Polling numbers suggest a majority of voters support legalizing same-sex marriage on the ballots in Maine, Maryland and Washington, while Minnesota straddles the fence. Should any of the states approve the ballots, it will be the first time gay marriage passes by popular vote as opposed to going through the courts or legislature.
“We’re feeling positive. The reality is, we haven’t won a ballot measure on marriage yet,” Human Rights Campaign state legislative director Sarah Warbelow told NBC News. “I think it’s very reasonable and realistic to expect that we’ll win one or more of these ballot measures; certainly the polling suggests that all four are … a possibility.”
Quick to rain on the gay parade is Brian Brown, president of the National Organization for Marriage, which donated $250,000 to each state’s anti-marriage equality campaigns last week. “They’re doing what they’ve always done, taking their victory lap before their first victory,” Brown said. “The poll numbers that they’re interpreting as good for them are actually not good for them.”
— In Maine, 53 percent said they will vote to back the initiative to institute gay marriage, compared to 44 percent who are opposed, according to Public Policy Polling (PPP), a firm that works for Democratic candidates and progressive causes. The mid-September poll was not paid for or authorized by any campaign or political organization. The margin of error was plus or minus 3.5 percent.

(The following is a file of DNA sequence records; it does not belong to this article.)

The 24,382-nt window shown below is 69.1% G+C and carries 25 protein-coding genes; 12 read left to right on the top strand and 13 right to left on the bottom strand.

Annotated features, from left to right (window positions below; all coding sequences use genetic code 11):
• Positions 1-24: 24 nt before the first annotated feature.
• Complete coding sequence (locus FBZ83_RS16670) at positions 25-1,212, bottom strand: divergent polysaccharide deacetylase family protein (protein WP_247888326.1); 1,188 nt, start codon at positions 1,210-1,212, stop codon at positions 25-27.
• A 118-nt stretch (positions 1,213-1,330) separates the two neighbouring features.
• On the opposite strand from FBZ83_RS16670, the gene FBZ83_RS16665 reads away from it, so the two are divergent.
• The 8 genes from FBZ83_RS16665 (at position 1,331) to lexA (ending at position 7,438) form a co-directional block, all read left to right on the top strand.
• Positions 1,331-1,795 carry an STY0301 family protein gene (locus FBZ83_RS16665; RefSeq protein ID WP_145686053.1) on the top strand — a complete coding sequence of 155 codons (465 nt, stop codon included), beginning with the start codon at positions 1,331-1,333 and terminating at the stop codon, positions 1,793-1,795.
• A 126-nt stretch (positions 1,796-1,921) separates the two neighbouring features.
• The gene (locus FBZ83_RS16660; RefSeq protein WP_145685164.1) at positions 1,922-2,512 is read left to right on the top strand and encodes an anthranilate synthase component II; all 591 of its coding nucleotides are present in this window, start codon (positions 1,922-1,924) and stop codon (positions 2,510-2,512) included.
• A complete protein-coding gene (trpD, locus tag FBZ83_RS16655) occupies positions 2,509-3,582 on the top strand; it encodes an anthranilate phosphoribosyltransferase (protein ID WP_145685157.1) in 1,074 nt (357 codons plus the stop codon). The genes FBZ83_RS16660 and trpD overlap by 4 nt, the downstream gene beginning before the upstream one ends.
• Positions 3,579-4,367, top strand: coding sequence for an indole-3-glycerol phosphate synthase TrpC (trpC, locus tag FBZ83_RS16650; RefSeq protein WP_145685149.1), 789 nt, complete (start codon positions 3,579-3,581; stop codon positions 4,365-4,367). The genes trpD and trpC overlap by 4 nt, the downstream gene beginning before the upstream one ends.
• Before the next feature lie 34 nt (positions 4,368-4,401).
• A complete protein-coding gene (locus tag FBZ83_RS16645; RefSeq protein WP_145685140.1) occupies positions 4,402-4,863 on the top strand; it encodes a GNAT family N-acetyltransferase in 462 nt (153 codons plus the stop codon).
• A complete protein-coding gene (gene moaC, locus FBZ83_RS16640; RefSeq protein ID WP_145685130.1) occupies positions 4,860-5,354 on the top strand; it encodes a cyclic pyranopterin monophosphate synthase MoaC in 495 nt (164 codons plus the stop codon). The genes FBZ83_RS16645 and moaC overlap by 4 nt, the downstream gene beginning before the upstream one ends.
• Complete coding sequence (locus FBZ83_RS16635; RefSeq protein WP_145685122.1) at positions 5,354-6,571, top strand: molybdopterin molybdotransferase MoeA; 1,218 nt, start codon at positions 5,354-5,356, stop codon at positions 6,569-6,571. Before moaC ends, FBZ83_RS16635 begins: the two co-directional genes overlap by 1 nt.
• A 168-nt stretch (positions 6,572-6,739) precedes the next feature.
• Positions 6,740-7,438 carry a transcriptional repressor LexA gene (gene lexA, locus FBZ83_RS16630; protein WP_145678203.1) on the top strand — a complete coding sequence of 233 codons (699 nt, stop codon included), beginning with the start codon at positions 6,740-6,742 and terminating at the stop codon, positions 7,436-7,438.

— In Maryland, 54 percent said they’ll back the state law that was passed by the legislature earlier this year, compared to 40 percent who are opposed, according to Hart Research Associates, which conducted the July 24-28 poll for Marylanders for Marriage Equality. The margin of error was plus or minus 4.5 percent.
— In Minnesota, the vote was a virtual tie, according to Public Policy Polling’s Sept. 10-11 poll, which had 48 percent supporting the amendment to ban gay marriage, 47 percent opposed and 5 percent undecided. The poll was not paid for or authorized by any campaign or political organization. The margin of error for the overall survey was plus or minus 3.4 percent.
— In Washington, 56 percent of voters think the law legalizing same-sex marriage should be upheld, while 38 percent think it should be overturned, and 6 percent are not sure, according to a Sept. 7-9 SurveyUSA poll for KING-5 News in Seattle. The margin of error was plus or minor 4.3 percent.
Polls can be deceiving, however, as California had a pro-gay marriage majority in 2008 before the passing of Prop 8. As Dean Debnam, president of Maine’s Public Policy Polling, points out, “Our experience in polling gay marriage is that if people say they’re undecided it usually means they’re opposed to it. Despite the 8 point lead for passage this should be seen as a very close race.”
Still, Warbelow maintains her optimism. “The polling is much higher than it’s ever been. We were not seeing these kinds of numbers in prior years,” she said. “We’re hoping for all four, but even one will really change the conversation in the United States.”